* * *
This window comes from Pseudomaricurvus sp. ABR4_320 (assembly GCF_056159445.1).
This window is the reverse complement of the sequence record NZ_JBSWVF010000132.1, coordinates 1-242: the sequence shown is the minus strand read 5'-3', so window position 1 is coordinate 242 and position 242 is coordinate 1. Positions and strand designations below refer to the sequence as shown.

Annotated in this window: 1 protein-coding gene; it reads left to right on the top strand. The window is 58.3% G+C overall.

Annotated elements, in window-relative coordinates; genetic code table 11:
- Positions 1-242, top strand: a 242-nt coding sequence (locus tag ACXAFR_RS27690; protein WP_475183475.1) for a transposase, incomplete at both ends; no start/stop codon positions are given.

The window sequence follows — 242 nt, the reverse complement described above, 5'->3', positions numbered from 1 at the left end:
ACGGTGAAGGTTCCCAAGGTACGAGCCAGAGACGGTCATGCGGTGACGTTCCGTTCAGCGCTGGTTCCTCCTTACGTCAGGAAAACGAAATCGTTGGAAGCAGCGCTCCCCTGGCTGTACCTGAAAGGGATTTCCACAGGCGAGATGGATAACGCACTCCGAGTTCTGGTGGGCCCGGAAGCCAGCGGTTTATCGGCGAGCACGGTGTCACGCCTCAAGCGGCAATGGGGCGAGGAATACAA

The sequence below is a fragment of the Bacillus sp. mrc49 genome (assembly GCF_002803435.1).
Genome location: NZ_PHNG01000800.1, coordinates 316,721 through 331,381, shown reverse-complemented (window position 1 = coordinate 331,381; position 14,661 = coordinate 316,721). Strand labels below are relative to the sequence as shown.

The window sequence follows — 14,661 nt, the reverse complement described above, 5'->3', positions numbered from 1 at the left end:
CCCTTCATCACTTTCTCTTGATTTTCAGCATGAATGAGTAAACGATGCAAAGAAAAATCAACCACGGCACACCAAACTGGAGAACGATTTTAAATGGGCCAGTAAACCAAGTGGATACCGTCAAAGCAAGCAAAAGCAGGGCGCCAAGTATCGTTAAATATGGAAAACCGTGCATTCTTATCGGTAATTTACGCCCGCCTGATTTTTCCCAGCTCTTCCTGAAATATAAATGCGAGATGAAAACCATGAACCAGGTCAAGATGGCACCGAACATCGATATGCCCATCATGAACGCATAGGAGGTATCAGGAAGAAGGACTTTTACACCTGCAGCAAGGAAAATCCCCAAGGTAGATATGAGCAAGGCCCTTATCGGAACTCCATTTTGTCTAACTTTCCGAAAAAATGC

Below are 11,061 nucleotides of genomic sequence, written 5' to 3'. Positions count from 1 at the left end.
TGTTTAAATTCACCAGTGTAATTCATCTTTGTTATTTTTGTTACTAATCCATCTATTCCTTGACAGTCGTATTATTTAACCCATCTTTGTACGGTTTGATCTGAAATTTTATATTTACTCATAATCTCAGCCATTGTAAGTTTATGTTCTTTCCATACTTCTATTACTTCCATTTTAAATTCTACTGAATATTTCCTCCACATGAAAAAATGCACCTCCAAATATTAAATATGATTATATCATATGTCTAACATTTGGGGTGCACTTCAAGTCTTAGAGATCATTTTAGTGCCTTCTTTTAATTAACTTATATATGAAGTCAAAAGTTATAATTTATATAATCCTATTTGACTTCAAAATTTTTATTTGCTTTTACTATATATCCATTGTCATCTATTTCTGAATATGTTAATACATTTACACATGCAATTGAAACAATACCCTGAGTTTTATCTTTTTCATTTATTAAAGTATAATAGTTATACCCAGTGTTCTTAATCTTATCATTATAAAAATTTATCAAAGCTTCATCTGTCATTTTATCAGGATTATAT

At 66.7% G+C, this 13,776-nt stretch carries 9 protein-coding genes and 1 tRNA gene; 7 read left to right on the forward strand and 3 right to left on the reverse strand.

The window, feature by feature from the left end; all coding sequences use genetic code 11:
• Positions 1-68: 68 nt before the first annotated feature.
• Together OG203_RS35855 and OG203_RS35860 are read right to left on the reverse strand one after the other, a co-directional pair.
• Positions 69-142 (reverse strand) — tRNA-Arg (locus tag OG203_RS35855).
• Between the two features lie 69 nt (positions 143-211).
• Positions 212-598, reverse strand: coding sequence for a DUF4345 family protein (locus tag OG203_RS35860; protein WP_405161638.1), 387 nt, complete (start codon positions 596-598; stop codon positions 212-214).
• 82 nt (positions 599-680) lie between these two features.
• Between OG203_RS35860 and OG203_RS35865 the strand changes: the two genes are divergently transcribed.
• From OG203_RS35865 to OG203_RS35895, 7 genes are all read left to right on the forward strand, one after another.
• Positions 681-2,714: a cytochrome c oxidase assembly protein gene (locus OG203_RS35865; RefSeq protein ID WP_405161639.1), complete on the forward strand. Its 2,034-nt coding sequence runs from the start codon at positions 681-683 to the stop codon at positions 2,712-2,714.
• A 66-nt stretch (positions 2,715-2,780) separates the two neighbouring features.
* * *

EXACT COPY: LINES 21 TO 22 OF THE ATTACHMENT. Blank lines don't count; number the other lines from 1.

• 82 nt (positions 599-680) lie between these two features.
• Between OG203_RS35860 and OG203_RS35865 the strand changes: the two genes are divergently transcribed.